Something I really like about Seth Godin's posts is that they are generally short but packed with meaning. The coolest thing, though, is that if you watch for a while and rearrange things a bit, they actually fit together to form a larger narrative. For example:
It's not your fault
...but it might be your responsibility.
That's a fork in the road on the way to becoming a professional.
When did you give up?
The bureaucracy is no longer your enemy. The bureaucracy is you.
And it's easy to blame your boss, or the dolt who set up all these systems, or the one who depersonalizes everything. The policies and the oversight and the structure almost force you to merely show up. And to leave as early as you can.
But the thing is, the next job, like the last one, is going to be like this. If this is the job you're seeking, if this is the level of responsibility you take, perhaps it's not just your boss.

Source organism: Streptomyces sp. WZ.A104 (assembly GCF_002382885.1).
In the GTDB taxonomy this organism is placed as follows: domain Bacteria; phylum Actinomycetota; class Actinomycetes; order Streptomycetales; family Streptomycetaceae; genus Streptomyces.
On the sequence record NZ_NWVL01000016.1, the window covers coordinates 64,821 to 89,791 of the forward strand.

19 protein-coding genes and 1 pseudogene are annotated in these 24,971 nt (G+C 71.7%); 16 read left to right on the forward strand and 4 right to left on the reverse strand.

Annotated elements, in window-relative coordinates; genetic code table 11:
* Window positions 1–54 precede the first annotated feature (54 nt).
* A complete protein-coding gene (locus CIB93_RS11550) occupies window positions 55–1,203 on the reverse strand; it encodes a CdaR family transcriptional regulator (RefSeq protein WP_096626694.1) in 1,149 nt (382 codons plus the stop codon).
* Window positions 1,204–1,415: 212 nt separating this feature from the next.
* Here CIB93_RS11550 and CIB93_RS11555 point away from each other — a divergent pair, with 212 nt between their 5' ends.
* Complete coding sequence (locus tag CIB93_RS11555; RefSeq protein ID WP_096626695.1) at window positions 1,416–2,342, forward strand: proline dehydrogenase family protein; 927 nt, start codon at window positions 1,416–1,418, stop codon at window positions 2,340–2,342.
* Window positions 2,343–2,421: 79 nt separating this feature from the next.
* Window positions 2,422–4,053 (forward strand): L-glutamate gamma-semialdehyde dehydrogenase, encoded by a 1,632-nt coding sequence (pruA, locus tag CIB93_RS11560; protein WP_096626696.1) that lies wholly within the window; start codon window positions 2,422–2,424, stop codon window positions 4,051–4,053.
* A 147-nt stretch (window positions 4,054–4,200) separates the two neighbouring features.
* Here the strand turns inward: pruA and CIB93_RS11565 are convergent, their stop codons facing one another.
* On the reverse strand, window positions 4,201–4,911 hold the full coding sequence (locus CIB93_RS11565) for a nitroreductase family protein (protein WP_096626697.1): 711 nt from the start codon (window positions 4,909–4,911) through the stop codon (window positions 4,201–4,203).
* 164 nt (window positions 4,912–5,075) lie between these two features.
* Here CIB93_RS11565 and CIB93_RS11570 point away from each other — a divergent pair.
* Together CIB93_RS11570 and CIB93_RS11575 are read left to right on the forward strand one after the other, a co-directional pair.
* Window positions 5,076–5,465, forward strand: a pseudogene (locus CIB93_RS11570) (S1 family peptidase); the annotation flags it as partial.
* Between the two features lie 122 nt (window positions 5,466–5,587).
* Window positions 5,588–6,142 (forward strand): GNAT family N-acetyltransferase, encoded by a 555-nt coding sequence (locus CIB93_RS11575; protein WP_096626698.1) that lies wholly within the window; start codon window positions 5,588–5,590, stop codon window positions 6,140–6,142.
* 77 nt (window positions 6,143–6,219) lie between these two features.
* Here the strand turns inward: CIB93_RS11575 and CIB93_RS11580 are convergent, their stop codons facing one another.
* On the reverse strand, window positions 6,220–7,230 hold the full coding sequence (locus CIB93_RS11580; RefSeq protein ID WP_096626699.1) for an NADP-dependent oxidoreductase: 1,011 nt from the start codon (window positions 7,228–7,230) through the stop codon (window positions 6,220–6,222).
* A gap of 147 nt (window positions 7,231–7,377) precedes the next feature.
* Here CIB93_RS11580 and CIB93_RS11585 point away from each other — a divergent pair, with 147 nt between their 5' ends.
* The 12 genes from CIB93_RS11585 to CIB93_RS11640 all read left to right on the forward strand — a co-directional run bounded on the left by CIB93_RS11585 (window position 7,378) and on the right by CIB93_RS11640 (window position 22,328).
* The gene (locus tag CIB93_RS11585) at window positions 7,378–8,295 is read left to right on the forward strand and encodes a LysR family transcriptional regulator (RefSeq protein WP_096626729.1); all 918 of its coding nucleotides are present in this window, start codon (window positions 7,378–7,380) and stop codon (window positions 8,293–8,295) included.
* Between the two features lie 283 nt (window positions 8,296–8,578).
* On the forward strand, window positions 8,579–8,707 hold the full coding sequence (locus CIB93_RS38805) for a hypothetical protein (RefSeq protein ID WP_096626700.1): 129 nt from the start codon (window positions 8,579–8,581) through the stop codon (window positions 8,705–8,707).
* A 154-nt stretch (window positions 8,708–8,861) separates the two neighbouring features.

How long ago did you decide to settle for this? How long ago did you start building the cocoon that insulates you from the work you do all day?
Years ago, the spark was still there. The dreams. And most of all, the willingness to take it personally.
You can take it personally again.
Attitude is a skill
You can learn math. French. Bowling.
But you can also learn to be more empathetic, passionate, focused, consistent, persistent and twenty-seven other attitudes.
If you can learn to be better at something, it's a skill.
And if it's a skill, it's yours if you want it.
Which is great news, isn't it?